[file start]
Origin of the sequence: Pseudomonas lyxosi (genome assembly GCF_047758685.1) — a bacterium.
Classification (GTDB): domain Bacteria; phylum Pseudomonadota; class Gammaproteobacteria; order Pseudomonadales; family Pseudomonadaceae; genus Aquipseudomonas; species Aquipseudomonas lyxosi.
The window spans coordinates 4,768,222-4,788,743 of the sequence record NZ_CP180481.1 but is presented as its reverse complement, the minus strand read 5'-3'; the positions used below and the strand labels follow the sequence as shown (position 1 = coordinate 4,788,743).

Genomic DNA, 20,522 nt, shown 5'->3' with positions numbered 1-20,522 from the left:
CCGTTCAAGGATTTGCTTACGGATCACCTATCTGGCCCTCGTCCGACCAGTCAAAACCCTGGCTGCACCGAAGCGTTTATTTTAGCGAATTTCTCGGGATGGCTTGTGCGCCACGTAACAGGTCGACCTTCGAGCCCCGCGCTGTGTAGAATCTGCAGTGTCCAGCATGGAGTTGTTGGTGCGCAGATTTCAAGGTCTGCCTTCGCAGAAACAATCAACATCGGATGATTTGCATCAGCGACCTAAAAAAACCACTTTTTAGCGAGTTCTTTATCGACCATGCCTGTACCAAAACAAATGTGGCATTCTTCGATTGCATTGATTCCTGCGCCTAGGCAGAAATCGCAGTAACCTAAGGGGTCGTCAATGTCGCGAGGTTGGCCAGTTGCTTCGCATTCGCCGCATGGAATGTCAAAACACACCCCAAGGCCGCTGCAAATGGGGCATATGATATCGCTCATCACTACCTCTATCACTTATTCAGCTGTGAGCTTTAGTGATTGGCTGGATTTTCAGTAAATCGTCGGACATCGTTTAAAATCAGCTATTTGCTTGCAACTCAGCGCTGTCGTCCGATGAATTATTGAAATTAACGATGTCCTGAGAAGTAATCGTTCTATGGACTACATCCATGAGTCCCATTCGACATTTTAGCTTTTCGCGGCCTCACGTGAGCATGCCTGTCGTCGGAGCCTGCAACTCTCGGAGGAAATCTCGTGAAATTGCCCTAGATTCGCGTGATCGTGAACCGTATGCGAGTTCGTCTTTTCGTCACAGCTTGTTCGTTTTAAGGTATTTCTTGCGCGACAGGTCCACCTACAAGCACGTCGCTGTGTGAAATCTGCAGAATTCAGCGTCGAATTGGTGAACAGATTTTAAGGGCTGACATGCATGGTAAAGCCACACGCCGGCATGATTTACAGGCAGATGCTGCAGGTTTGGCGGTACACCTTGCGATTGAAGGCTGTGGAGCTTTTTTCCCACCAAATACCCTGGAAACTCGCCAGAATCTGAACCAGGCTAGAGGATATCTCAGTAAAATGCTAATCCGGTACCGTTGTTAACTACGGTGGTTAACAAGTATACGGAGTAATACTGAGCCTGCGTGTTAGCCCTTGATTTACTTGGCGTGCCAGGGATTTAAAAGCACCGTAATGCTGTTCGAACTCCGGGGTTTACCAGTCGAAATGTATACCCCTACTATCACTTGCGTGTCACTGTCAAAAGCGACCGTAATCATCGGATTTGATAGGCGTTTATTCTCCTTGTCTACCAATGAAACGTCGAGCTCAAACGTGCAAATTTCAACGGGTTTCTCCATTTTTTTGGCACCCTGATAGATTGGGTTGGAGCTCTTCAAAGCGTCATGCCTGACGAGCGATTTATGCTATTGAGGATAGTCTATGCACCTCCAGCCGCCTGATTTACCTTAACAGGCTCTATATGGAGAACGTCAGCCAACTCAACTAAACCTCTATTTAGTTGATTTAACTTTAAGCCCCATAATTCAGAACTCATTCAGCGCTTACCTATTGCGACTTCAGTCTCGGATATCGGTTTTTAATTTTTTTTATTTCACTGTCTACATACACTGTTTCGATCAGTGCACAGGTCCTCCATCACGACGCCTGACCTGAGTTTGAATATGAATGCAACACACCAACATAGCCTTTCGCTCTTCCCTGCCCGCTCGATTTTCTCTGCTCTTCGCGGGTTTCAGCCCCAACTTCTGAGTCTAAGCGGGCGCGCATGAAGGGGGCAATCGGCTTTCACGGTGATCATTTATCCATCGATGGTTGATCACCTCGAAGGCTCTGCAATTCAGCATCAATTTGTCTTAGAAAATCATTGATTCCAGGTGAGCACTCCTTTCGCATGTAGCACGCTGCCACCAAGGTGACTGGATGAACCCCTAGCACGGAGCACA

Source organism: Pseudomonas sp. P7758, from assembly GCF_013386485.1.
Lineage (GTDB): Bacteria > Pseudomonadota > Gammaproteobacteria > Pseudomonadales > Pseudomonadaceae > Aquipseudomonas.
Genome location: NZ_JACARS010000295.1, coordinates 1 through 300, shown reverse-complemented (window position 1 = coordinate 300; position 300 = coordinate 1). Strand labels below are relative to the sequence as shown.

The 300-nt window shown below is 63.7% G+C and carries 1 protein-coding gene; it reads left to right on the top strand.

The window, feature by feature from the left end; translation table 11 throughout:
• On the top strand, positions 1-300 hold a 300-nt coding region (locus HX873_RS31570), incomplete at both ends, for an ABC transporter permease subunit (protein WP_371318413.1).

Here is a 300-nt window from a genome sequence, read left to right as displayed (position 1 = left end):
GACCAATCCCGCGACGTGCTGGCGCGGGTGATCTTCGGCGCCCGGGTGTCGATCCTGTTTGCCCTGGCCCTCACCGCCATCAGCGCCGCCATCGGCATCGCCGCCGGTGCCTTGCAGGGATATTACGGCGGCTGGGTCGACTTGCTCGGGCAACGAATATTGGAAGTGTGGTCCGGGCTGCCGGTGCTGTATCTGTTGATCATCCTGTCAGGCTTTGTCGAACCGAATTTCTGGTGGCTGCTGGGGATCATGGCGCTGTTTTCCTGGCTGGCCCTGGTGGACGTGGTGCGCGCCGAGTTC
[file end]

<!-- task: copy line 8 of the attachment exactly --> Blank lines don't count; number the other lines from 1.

Genome location: NZ_JACARS010000295.1, coordinates 1 through 300, shown reverse-complemented (window position 1 = coordinate 300; position 300 = coordinate 1). Strand labels below are relative to the sequence as shown.